China–Solomons deal ‘politically illiterate’ if Beijing wants better ties with Australia: Rudd
29 Apr 2022|

Former prime minister Kevin Rudd says China’s security deal with Solomon Islands was a ‘politically illiterate’ move if Beijing is sincere about improving relations with Australia.

Speaking at an ASPI event in Canberra on Thursday, he said that while it was not clear that Australian politics had come into China’s calculations, the timing in the middle of an election campaign meant the deal with the Solomons was bound to cause political fireworks.

‘If the Chinese government and the Chinese Communist Party were seriously in the business of sending out a signal that post the next Australian election, whoever wins, the Liberal Party or my party, the Labor Party, that we wanted to have an agenda shift, we wanted to have a circuit-breaker, I could not have prescribed a worse thing to do than say, “I know what we’re going to do, we’re going to announce or have agreed with our new best buddies in Honiara, this security pact with the government of Solomon Islands.”

It is just politically illiterate for the Chinese party apparatus to have approved that as an approach.’

The deal will make it much harder for whichever party succeeds at the polls to thaw out relations with China, the former Labor PM said.

He said there was no doubt the Solomons agreement was a ‘deeply adverse development’ for Australia.

‘The cardinal principle of Australian security policy, including under Labor governments, since 1945 has been to secure the island states of the South Pacific from external strategic penetration. Governments of both persuasions have done that, but now we have a problem.’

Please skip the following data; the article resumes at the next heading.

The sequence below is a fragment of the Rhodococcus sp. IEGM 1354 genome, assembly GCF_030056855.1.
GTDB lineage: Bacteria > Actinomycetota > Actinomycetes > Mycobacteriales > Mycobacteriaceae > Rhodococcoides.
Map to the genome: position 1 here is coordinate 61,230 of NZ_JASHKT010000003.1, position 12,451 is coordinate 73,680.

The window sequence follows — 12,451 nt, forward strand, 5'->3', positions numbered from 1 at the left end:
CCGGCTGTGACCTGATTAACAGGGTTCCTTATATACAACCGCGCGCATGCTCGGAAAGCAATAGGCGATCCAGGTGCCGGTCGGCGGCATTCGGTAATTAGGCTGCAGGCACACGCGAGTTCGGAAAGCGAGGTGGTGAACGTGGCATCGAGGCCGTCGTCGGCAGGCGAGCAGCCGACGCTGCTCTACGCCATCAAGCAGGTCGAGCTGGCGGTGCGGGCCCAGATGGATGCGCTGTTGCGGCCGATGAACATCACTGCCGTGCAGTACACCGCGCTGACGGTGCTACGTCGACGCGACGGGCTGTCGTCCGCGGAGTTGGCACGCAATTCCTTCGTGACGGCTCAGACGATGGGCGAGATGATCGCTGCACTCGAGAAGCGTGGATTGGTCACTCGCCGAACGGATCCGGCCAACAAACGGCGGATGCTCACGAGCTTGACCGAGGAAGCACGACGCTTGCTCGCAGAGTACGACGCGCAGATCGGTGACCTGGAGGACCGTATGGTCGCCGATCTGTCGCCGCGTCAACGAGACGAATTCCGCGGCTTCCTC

The deal and its likely consequence of torpedoing the chances of improved China–Australia relations could be an indication of the bifurcation between China’s powerful Central Military Commission and its foreign policy establishment.

Rudd said it’s possible the commission wanted to seal the deal with the Solomons in part to demonstrate to Australia that it would face consequences for joining the AUKUS pact and pushing to acquire nuclear-powered submarines.

The strategic geography of Solomon Islands is not lost on Chinese military planners, who also could be interested in submarine cables that connect Australia to the US, links that would be vital in any conflict between the US and China.

‘The Central Military Commission is always wargaming what happens if the balloon goes up,’ Rudd said.

The possibility of such a conflict, likely over Taiwan, is the main theme of his latest book, The avoidable war.

Rudd said the 2020s are likely to be the most dangerous decade as China sees the balance of power with the US tipping further in its favour, something Xi Jinping has been seeking to exploit more and more aggressively since he came to power in 2012.

Taiwan is on track in Xi’s mind for ‘reunification’ by the 2049 centenary of the forming of the People’s Republic of China and probably by 2035, Rudd said.

He estimates that the late 2020s loom as the time this is most likely to happen.